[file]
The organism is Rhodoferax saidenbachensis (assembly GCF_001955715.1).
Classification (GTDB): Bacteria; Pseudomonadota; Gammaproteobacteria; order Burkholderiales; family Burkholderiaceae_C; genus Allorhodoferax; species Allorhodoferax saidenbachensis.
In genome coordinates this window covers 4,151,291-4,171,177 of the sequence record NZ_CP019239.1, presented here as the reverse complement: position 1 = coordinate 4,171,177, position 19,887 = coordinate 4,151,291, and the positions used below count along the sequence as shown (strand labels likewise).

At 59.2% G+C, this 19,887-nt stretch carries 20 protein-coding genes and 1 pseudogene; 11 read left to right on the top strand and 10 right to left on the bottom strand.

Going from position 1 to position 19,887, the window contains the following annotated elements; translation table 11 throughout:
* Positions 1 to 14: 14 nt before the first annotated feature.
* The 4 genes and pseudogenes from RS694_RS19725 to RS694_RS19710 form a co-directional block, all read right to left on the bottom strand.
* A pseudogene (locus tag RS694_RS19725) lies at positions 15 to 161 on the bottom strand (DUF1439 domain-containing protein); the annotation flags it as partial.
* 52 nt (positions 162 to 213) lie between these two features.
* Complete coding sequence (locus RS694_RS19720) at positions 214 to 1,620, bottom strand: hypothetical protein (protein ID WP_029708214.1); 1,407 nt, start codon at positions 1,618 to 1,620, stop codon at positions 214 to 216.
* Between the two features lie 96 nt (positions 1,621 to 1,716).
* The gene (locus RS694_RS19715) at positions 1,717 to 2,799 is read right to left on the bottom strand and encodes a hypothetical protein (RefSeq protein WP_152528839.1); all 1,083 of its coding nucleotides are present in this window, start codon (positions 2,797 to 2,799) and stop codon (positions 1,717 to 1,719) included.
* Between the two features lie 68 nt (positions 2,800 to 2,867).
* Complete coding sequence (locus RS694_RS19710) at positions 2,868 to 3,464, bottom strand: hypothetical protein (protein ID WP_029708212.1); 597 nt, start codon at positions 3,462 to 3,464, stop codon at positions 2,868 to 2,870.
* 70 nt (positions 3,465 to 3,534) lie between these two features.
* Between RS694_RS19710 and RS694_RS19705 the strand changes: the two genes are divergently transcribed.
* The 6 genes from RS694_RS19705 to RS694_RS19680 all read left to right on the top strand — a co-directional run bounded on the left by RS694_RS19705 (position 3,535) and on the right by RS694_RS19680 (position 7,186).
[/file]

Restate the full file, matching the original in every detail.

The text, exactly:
The organism is Rhodoferax saidenbachensis (assembly GCF_001955715.1).
Classification (GTDB): Bacteria; Pseudomonadota; Gammaproteobacteria; order Burkholderiales; family Burkholderiaceae_C; genus Allorhodoferax; species Allorhodoferax saidenbachensis.
In genome coordinates this window covers 4,151,291-4,171,177 of the sequence record NZ_CP019239.1, presented here as the reverse complement: position 1 = coordinate 4,171,177, position 19,887 = coordinate 4,151,291, and the positions used below count along the sequence as shown (strand labels likewise).

At 59.2% G+C, this 19,887-nt stretch carries 20 protein-coding genes and 1 pseudogene; 11 read left to right on the top strand and 10 right to left on the bottom strand.

Going from position 1 to position 19,887, the window contains the following annotated elements; translation table 11 throughout:
* Positions 1 to 14: 14 nt before the first annotated feature.
* The 4 genes and pseudogenes from RS694_RS19725 to RS694_RS19710 form a co-directional block, all read right to left on the bottom strand.
* A pseudogene (locus tag RS694_RS19725) lies at positions 15 to 161 on the bottom strand (DUF1439 domain-containing protein); the annotation flags it as partial.
* 52 nt (positions 162 to 213) lie between these two features.
* Complete coding sequence (locus RS694_RS19720) at positions 214 to 1,620, bottom strand: hypothetical protein (protein ID WP_029708214.1); 1,407 nt, start codon at positions 1,618 to 1,620, stop codon at positions 214 to 216.
* Between the two features lie 96 nt (positions 1,621 to 1,716).
* The gene (locus RS694_RS19715) at positions 1,717 to 2,799 is read right to left on the bottom strand and encodes a hypothetical protein (RefSeq protein WP_152528839.1); all 1,083 of its coding nucleotides are present in this window, start codon (positions 2,797 to 2,799) and stop codon (positions 1,717 to 1,719) included.
* Between the two features lie 68 nt (positions 2,800 to 2,867).
* Complete coding sequence (locus RS694_RS19710) at positions 2,868 to 3,464, bottom strand: hypothetical protein (protein ID WP_029708212.1); 597 nt, start codon at positions 3,462 to 3,464, stop codon at positions 2,868 to 2,870.
* 70 nt (positions 3,465 to 3,534) lie between these two features.
* Between RS694_RS19710 and RS694_RS19705 the strand changes: the two genes are divergently transcribed.
* The 6 genes from RS694_RS19705 to RS694_RS19680 all read left to right on the top strand — a co-directional run bounded on the left by RS694_RS19705 (position 3,535) and on the right by RS694_RS19680 (position 7,186).